How did you come to agriculture?
My occupation with wild bees and their diversity quickly led me to the realisation that a richly structured landscape with its diverse biotopes is the most important precondition for the occurrence of a multitude of species. The once richly structured cultural landscape of pre-industrial agriculture was also a major factor in this.
That is why I have been thinking ever since about what kind of agriculture can preserve our biological diversity. To do this not only in theory, but also in practice, I have been involved in the field. I have deepened this practical experience through books and seminars such as the symposium ‘Aufbauende Landwirtschaft’ (Upgrading Agriculture). Since 2018 I have been part of the first training group of the self-organised SoLaWi-Gardener Training. Here we have professionalised ourselves with the help of professionals and their experience.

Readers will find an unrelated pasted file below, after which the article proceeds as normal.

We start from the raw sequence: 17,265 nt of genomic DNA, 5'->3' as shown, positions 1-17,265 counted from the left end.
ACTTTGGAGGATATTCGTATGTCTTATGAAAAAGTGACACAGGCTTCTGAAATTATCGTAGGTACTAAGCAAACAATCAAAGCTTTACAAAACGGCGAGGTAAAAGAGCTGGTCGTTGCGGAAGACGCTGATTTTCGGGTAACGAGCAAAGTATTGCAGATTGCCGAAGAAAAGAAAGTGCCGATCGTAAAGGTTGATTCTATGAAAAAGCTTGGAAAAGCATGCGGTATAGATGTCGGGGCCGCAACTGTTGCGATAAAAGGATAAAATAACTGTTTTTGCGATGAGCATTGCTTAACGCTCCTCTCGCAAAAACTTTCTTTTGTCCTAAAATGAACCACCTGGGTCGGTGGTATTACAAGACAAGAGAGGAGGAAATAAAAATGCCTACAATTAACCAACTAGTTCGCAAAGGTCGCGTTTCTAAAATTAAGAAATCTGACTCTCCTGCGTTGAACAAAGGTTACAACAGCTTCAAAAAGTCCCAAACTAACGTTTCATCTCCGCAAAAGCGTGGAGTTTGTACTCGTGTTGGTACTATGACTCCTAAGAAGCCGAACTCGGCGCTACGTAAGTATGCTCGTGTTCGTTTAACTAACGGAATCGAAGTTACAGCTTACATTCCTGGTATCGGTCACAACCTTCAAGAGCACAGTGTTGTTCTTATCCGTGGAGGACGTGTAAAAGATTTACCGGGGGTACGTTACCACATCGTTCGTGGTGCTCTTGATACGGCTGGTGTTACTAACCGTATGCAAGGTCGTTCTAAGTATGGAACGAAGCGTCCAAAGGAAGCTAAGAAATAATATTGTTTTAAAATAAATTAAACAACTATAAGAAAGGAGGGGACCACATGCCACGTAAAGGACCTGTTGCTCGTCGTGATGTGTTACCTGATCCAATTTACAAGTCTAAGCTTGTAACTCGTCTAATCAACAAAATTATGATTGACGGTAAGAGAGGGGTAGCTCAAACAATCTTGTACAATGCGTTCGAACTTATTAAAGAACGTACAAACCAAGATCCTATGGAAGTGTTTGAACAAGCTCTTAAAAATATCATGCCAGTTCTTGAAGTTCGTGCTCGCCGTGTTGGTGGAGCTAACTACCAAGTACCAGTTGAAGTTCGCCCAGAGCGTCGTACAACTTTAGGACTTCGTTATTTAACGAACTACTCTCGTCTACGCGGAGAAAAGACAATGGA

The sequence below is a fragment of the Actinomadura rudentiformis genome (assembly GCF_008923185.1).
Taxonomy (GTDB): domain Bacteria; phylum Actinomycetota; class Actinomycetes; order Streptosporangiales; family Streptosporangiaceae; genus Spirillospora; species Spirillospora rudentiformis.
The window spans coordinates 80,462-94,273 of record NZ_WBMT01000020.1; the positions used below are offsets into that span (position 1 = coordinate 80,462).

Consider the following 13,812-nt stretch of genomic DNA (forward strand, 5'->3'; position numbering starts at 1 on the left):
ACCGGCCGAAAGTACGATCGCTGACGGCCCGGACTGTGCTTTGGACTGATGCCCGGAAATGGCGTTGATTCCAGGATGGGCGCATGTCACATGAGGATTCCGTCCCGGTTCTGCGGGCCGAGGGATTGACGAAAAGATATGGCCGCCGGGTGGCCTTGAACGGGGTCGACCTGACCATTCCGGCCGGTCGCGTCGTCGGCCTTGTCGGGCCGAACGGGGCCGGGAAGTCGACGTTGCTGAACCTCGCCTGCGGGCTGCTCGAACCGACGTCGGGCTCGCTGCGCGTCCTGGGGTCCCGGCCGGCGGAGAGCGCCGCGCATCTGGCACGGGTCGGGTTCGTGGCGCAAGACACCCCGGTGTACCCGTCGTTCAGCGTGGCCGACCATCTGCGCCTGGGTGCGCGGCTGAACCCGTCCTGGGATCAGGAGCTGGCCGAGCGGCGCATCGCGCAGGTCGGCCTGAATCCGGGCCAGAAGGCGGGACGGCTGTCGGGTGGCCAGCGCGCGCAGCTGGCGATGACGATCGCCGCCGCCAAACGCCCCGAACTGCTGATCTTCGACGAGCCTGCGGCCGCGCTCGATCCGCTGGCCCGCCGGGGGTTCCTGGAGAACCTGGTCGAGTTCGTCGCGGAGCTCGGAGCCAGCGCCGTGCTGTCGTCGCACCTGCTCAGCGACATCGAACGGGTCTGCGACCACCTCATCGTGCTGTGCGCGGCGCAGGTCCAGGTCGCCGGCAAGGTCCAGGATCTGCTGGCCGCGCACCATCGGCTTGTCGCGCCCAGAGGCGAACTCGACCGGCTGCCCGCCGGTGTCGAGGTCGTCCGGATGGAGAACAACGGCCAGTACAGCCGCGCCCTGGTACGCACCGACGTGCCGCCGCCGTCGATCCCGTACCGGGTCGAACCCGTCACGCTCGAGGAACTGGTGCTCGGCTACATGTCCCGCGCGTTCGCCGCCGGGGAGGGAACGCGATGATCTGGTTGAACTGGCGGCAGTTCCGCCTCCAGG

How did you end up at SoLaWi Bonn/Rhein-Sieg?
Since I got to know the concept of a solidary agriculture during the 3-month webinar ‘Agrogentechnik für Fortgeschrittene’ (advanced agro-technology), I have spread the idea.
After the SoLaWi Bonn started 2 years later, I was of course there.
What do you wish for the future of agriculture?
Area-wide pesticide-free agriculture with richly structured fields, which are not only designed to be machine-friendly, but also allow hedges, ruderal areas, clay puddles, … Fields where green toads and hamsters, swallows and swifts, wild bees and wasps, butterflies and ichneumon flies can exist.
In addition, farming that provides for their regional environment and also allows producers to live a decent life.
What is your favourite insect?
I have many favourite insects. One example is the swallowtail (Papillio machaon). Because it is not an everyday butterfly, but it can be found on diverse vegetable fields. Its caterpillar is also very impressive.